Last month’s issue, we just had to show you the first steps of what goes into building a killer, show-winning suspension. We began by removing the factory Panhard suspension and replacing it with a Black Magic wishbone. We then took the buildup a step further as we beefed up the suspension using Currie’s own Johnny joints. The lower trailing arms were also beefed up, as we also used their heavy-duty Currie Track trailing arms in the process. The company’s tubular suspensions have been around for years and can be seen in race cars and trophy trucks that run in the Baja 500. This same technology is being applied to our project car, making these arms and joints totally fail proof.

After we built the Currie housing in part one, we sent it over to our local chrome shop to polish and detail the housing. After a week of high detailing, the housing was shipped over to get triple-chrome plated for our further pursuit of an award-winning look. The rear end was now ready to be assembled and the full crew at Currie was ready to show us how they assemble a show-stopping rear end.

Combining rear disc brakes, the Currie trailing arms, and Black Magic wishbone on this Fab 9 housing, our project is certainly going to have people talking, as we bring modern reliability to our classic Impala. Follow along as we get this show-winning suspension upgraded on this 50-year-old car.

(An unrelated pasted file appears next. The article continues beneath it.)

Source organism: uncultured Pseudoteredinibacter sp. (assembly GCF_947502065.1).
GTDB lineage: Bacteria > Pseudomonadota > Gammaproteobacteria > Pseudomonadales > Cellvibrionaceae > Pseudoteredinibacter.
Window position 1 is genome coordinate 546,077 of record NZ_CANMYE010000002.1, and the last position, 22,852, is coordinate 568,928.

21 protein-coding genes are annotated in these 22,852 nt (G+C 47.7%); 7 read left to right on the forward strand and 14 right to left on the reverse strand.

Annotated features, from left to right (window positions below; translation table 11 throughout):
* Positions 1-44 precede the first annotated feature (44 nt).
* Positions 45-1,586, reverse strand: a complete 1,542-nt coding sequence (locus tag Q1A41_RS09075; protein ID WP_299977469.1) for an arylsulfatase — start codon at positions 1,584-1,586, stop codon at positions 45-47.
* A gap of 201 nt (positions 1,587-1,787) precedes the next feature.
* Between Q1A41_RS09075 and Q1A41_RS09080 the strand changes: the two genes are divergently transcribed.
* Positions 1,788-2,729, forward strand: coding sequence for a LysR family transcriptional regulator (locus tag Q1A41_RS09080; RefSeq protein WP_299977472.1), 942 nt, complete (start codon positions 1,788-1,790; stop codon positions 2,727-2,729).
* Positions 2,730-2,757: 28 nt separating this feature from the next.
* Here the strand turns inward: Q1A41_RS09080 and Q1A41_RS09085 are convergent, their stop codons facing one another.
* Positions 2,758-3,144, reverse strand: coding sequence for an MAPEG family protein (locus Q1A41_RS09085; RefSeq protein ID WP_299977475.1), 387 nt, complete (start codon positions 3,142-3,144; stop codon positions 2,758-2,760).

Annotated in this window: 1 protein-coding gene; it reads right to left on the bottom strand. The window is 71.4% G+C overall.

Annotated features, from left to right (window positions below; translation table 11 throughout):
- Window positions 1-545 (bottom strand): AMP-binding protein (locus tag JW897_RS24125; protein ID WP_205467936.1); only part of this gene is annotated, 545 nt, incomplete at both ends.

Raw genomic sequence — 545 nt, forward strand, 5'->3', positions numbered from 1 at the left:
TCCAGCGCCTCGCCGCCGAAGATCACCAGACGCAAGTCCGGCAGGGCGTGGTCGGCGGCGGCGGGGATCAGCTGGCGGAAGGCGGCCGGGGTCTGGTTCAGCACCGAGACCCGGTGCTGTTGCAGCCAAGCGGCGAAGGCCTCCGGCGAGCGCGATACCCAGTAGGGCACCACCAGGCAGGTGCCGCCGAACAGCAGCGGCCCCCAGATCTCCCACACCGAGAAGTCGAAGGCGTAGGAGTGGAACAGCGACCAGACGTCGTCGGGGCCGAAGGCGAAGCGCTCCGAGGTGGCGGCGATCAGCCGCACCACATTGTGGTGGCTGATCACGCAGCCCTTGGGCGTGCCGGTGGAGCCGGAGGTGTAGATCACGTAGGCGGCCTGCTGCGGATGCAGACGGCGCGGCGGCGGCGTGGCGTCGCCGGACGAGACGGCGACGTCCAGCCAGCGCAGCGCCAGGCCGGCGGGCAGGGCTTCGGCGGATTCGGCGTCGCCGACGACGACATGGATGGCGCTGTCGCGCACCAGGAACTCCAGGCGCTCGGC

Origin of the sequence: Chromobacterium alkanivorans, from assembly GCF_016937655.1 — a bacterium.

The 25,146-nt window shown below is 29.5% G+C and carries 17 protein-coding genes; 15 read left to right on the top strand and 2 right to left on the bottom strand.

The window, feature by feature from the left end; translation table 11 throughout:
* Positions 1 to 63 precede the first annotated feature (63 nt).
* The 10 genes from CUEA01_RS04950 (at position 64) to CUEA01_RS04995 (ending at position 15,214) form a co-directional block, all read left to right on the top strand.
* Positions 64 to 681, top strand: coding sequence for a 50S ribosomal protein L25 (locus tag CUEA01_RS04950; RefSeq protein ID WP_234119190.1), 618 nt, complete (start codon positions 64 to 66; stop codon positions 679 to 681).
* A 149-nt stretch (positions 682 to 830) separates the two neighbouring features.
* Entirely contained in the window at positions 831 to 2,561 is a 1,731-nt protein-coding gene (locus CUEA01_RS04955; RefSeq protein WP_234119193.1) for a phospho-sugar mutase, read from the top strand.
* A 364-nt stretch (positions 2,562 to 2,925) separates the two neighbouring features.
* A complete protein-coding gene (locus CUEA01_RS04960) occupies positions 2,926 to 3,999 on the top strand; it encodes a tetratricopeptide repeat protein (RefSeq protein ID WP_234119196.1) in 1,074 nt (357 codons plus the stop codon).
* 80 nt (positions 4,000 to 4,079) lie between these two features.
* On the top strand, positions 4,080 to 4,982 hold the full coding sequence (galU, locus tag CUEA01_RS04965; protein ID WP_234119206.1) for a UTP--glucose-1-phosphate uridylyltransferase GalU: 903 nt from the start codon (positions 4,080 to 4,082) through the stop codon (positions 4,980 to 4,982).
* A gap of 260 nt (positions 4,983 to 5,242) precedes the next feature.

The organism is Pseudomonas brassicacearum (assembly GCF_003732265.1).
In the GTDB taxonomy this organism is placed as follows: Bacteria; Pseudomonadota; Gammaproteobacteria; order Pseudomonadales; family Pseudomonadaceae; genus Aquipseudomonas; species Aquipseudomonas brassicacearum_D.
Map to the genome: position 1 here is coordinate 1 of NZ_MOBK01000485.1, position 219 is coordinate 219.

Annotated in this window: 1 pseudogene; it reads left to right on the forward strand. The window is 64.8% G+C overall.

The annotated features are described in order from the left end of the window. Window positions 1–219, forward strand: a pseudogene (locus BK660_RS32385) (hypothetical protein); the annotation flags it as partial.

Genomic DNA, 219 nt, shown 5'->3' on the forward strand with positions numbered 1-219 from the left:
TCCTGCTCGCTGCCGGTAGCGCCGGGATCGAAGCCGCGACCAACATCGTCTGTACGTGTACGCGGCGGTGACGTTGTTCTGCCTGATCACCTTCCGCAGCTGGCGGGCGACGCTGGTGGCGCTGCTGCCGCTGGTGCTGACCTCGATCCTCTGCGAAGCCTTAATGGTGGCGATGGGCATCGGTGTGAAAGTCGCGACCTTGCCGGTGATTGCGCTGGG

<strong>1</strong>. We received everything back from the chrome shop and we needed to run an inventory on the parts.<strong>2</strong>. Since we are going to be using a posi-traction third member, the inside needed to be trimmed down to make sure that there was no rubbing of the gears.<strong>3</strong>. You could see the trimming and see that it was only some of the sidewall that was cut down.<strong>4</strong>. The Strange/Currie third member was ready to be assembled.<strong>5</strong>. Ruben assembled the gears and torqued them down to 65 pounds, and then repeated the process.<strong>6</strong>. The gears were installed and turned to assure that there would be no binding between the gears when spinning.<strong>7</strong>. The gear bearings were tightened and torqued down.<strong>8</strong>. These show gears will not only let us look good but keep the rear end going straight, thanks to the Posi-traction setup.<strong>9</strong>. The Currie disc brake setup was chrome plated and taken apart, so now it needed to be assembled all over again.<strong>10</strong>. The emergency brake pads were attached to the backing plates and ready to be bolted on.<strong>11</strong>. Every heavy-duty axle that Currie builds is built to specs.<strong>12</strong>.The axles were trimmed or had minor adjustments made to them.<strong>13</strong>. The new wheel bearings were added to the axles.<strong>14</strong>. After using a press, these heavy-duty axles were ready to be installed.<strong>15</strong>. Gonzalo started off by adding the rear end gasket.<strong>16</strong>. Silicone was added to avoid oil leaks.<strong>17</strong>. The new seal gasket was aligned and left to dry in place for a few minutes before adding the gear housing.<strong>18</strong>. The rear end housing received the show-finished gear housing.<strong>19</strong>. To bolt down our gear housing, we used ARP stainless bolts and washers.<strong>20</strong>. The gear housing was evenly torqued down to 65 pounds.<strong>21</strong>. The Grade 8 T-bolts were aligned.<strong>22</strong>. The backing plates and rear brake brackets were aligned and left ready for the axles to be bolted on.<strong>23</strong>. The assembled axle went on and will need to be bolted together.<strong>24</strong>. The axles and bearings were bolted on in an even pattern.<strong>25</strong>. With the axles on the rear end, they were bolted down to 75 pounds of torque.<strong>26</strong>. The rotors slipped right onto the axle.<strong>27</strong>. The chromed calipers are made to slip right into position.<strong>28</strong>. The caliper keeps the rotors on and also from slipping off the axle.<strong>29</strong>. This Currie Rear end will have people taking a second look when they see it on our Impala.<strong>30</strong>. From any angle, this rear end looks good!